The life Denis led after he emerged from prison in 1985 was characterised by the same integrity and commitment to making the world a better place which had led to his incarceration. Based in London and reunited with Esmé, he worked tirelessly for the ANC on a pittance. When Mandela was elected president, Esmé wanted to stay in London for the sake of their children and grandchildren he agreed. He founded Community Heart, a charity that raised money for health and education self help projects in South Africa. After Esmé died, he married Edelgard Nkobi, a German journalist, and in 2002 after his daughter’s death, returned home. After four years in Pretoria as an adviser to Ronnie Kasrils, then minister of water, he moved to Hout Bay from where, until ill health intervened, he spent a decade travelling the country and the world lecturing and talking about the struggle and donating all his fees to the charities he supported, in particular the Kronendal Music Academy in Hout Bay and the Ububele project in Alexandra Township. To visit either is to hear unqualified praise, and admiration for their patron and chief money raiser.
Although he was a convinced Marxist, Denis, like his hero and comrade Bram Fischer, became a communist because he loved people, wanted to improve the lives of the poor, and could not bear the cruelty and stupidity of racial discrimination. In his speech from the dock (the same dock in which his client Nelson Mandela had made his famous speech) at his own trial 18 months later at which he was sentenced to life in prison for being part of the same conspiracy as the Rivonia trialists, Fischer said he was attracted to the Communist Party because their members rolled their sleeves up when things had to be done. I was reminded of this the morning after Denis spoke late into the night at a fundraising evening for his charities in our house in London. We were due to do an all day filmed interview at 9am. When my wife and I came down to the kitchen we found Denis wearing an apron, with his sleeves literally rolled up washing up the plates and glasses.
Not for Denis the spoils of victory. He lived very modestly, even frugally. Dinner chez Goldberg might be a slab of fatty mince from the freezer, the onions burned while he read a framed poem by a Scottish trade unionist. The only concession to worldly possessions was a magnificent collection of vibrant paintings by African artists, full of colour, mostly depicting working men and women, which covered every inch of the walls of his flat in Hout Bay. A well deserved contrast to the gray walls and bars he endured for 22 years in jail. He fought against corruption but for years only within the ANC. The struggle and prison years had taught him discipline and loyalty. Even when he was asked by the lawyers if he wanted to appeal he said he would abide by the decision of his comrades on Robben Island. Eventually on a visit to London in 2016 to get the Freedom of the City of London (when he had, a little late it might be thought, to swear to abjure all unlawful conspiracies) he publicly called on the Zuma government to resign. With characteristic chutzpah he also used an invitation to coffee at No. 10 to eschew small talk, inform his host that the terms of trade between South Africa and the UK were unfair and ask what he was going to do about it.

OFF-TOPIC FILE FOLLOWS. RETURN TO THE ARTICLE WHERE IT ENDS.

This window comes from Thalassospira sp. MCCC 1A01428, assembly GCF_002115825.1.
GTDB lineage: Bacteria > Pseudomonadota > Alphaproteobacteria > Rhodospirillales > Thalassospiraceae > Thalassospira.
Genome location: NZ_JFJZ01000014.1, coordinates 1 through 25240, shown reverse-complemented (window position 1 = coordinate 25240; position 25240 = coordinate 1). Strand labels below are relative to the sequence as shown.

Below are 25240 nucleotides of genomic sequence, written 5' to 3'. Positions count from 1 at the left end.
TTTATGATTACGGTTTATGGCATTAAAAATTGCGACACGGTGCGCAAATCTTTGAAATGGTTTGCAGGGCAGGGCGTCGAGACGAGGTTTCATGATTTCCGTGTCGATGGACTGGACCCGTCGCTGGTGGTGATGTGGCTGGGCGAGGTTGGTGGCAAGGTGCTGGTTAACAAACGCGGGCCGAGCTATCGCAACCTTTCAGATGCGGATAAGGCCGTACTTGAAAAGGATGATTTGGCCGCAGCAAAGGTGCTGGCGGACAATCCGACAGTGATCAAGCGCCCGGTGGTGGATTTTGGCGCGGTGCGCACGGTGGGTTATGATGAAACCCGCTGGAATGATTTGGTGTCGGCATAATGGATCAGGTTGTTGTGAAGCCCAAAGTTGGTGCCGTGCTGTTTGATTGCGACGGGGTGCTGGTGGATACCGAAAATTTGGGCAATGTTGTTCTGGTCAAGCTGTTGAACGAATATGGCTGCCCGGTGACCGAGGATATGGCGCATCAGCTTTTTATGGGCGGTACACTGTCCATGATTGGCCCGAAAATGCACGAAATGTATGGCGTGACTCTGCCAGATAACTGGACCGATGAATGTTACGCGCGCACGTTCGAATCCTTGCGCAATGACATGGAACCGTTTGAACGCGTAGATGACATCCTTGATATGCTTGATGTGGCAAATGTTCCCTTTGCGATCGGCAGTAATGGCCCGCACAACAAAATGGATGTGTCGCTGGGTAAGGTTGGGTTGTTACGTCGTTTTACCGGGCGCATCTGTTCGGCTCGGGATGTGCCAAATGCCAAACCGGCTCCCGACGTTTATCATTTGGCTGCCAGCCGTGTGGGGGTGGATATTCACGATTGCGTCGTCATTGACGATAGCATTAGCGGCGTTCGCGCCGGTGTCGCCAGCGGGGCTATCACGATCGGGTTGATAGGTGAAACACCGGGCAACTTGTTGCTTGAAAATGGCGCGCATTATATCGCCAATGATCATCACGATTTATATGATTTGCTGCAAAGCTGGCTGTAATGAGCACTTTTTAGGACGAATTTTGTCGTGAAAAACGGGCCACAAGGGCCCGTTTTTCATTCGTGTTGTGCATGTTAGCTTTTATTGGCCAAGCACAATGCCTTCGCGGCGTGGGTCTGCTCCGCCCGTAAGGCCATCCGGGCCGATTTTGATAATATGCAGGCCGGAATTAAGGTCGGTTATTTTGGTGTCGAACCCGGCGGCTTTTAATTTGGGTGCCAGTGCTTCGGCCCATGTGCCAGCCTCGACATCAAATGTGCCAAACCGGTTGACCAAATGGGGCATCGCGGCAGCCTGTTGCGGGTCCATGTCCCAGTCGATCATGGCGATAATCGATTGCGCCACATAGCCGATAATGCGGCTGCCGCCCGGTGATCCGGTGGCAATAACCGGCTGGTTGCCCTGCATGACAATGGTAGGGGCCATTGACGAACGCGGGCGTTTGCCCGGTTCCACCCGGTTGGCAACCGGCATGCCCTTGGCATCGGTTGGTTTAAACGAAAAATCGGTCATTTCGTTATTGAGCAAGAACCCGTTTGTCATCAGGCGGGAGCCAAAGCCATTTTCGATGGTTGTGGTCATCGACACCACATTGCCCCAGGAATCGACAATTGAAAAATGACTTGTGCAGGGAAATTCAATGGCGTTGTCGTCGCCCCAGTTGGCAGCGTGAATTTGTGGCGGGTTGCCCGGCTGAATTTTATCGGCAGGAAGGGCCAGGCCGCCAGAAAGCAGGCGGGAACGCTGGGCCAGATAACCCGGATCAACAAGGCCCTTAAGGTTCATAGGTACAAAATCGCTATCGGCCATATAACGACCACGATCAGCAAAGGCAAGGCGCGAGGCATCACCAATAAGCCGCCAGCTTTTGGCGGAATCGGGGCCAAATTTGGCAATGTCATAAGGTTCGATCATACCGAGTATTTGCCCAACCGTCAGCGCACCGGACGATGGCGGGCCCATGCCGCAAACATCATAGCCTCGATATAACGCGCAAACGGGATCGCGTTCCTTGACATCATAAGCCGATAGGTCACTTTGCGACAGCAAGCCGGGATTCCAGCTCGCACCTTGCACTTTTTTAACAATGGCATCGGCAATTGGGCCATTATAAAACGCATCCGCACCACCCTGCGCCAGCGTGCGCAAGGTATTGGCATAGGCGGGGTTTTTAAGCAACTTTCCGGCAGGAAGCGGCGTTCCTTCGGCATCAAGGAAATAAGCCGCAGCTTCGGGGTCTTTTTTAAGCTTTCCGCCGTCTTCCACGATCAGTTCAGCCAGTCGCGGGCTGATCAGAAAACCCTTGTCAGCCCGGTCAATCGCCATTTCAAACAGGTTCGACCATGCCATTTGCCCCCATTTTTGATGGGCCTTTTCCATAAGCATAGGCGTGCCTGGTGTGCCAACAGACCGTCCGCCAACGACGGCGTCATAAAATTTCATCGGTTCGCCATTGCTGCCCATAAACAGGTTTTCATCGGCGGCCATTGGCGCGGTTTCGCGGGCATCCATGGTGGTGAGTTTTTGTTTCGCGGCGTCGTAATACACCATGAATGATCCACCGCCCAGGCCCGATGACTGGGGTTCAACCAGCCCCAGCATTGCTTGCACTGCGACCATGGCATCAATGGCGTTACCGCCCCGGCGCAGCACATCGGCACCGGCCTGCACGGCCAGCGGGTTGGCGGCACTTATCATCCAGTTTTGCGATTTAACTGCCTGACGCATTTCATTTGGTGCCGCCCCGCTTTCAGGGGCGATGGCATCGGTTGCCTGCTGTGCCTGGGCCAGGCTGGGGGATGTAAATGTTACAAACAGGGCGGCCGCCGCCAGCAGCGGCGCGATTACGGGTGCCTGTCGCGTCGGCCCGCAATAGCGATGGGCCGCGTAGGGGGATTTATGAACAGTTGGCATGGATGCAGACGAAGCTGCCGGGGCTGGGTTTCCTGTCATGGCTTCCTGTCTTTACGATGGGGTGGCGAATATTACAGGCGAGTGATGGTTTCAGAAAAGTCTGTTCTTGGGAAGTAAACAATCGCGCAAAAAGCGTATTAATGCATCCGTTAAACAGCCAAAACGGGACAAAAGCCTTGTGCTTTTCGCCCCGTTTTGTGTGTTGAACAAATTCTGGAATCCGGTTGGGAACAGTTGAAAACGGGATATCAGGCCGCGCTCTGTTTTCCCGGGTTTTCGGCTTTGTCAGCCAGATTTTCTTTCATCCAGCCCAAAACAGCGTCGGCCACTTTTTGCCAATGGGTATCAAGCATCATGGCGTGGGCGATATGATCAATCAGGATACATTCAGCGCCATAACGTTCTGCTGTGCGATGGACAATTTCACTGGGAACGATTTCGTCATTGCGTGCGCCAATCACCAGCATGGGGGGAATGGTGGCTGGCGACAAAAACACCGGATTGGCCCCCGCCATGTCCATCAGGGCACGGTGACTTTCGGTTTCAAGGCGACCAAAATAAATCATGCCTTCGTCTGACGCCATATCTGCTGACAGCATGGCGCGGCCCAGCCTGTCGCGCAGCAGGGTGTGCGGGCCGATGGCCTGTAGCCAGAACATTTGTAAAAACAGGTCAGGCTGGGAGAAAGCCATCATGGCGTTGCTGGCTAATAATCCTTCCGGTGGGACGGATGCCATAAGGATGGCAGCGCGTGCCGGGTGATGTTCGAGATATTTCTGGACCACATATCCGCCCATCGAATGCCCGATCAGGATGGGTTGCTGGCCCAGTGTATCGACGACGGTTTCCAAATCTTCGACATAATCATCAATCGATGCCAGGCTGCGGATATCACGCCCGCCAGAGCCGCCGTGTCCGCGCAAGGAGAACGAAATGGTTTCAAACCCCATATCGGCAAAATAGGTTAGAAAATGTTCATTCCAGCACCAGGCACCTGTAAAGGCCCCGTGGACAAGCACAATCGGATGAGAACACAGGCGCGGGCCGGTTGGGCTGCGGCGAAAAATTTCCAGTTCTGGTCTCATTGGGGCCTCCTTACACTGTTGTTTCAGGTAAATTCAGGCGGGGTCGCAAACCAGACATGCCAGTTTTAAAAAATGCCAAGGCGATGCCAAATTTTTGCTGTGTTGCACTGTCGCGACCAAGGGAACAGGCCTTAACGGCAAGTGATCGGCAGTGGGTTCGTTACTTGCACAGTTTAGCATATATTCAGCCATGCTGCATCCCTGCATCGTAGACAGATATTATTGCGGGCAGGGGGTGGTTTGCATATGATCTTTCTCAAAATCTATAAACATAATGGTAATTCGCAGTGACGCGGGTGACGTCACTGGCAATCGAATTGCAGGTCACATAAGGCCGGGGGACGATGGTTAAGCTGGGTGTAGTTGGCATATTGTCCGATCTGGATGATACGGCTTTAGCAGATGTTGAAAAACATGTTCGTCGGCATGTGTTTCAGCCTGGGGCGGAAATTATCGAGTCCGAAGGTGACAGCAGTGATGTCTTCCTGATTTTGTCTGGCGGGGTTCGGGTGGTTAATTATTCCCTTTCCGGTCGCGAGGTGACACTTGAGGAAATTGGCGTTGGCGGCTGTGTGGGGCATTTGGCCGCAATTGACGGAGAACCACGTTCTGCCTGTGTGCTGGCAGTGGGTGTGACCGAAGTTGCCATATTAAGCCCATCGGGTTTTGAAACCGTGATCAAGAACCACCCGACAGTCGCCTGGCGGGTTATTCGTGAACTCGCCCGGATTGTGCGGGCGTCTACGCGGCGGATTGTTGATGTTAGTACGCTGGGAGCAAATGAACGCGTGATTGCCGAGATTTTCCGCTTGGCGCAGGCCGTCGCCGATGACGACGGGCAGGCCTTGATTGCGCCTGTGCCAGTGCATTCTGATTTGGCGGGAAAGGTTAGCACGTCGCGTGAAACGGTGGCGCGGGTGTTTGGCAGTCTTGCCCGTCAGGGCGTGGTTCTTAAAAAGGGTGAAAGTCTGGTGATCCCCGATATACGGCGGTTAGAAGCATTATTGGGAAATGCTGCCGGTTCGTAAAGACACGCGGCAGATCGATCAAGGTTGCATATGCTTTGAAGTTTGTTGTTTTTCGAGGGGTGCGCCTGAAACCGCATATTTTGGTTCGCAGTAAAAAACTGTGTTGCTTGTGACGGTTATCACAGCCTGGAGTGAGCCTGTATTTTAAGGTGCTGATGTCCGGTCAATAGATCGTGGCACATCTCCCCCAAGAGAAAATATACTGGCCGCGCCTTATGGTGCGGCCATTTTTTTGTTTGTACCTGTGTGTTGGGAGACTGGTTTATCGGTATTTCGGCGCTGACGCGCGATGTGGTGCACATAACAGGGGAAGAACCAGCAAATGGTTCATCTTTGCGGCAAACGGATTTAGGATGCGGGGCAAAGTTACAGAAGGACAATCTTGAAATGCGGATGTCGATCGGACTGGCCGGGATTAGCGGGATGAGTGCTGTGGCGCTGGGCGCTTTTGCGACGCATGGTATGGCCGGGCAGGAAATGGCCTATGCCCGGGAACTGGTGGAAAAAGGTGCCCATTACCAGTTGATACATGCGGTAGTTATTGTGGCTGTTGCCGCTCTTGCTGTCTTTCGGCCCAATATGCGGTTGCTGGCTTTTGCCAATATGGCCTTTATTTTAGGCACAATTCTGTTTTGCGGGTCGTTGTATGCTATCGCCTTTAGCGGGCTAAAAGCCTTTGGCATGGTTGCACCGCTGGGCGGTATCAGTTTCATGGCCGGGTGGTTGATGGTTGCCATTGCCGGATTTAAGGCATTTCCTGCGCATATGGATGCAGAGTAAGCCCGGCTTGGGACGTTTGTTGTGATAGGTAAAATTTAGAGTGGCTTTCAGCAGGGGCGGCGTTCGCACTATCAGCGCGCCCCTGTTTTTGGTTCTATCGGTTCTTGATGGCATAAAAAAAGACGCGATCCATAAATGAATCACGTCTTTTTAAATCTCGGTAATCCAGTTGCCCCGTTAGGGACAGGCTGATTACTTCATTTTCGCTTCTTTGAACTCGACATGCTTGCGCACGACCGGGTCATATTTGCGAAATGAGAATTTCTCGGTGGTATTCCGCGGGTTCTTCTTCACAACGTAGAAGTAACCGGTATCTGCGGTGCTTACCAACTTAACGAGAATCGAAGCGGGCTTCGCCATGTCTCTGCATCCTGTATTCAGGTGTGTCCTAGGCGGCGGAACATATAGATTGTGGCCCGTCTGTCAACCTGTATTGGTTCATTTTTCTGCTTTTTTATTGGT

His last campaign, waged with characteristic resilience after he was diagnosed with terminal cancer two and a half years ago, was to create The House of Hope, an arts and educational centre in Hout Bay for deprived children, to which he left his collection of African art.
Denis had a natural joie de vivre and intellectual curiosity. He was a deeply thoughtful and committed Marxist with a huge sense of humour, an infectious laugh, genuine warmth and deep compassion for the oppressed. Together with Kathy Kathrada and Andrew Mlangeni, now the last surviving Rivonia defendant, he was for years a standard bearer for the values of the Rivonia trialists, who were, in Andrew’s words, a multi racial band of comrades fighting for a non racial society.
At Mandela’s funeral a foreign leader told Cyril Ramaphosa that South Africa was blessed by the most precious natural asset, living heroes. Denis Goldberg’s death depletes that asset but his courage, self-sacrifice, integrity and commitment to freedom and equality will endure as a reminder of the noble ideals that led to the Rainbow Nation. In an online memorial celebration of his life last week President Ramaphosa confirmed the debt of gratitude owed by South Africa and the ANC to this bravest and most steadfast of heroes. He quoted from the classics: “When a great man dies the light they leave behind them lies upon the paths of humanity.”
Sir Nick Stadlen
In 2018 Sir Nick’s film, Life Is Wonderful: Mandela’s Unsung Heroes, which tells the stories of Nelson Mandela’s co-defendants and lawyers at the Rivonia Trial, won the award for best international film at the Encounters South African Documentary Film Festival.
Any profits from the film will be donated to the UK charity Life Is Wonderful, which was set up by Lord Joel Joffe, John Battersby, Ben Valentin QC and Sir Nick. The Ministry Of Basic Education in Pretoria has agreed to show the film at all 6,500 secondary schools in South Africa as part of the history curriculum and to promote non racialism. The charity is raising money to support that project. If you would like to contribute please send a cheque to Life Is Wonderful, 25 Countess Road, London NW5 2NT, preferably with a gift aid tax declaration which will enable the charity to reclaim basic rate tax.
Sir Nick Stadlen on BBC Radio 4’s Last Word, talking about Denis Goldberg (listen from 13.55).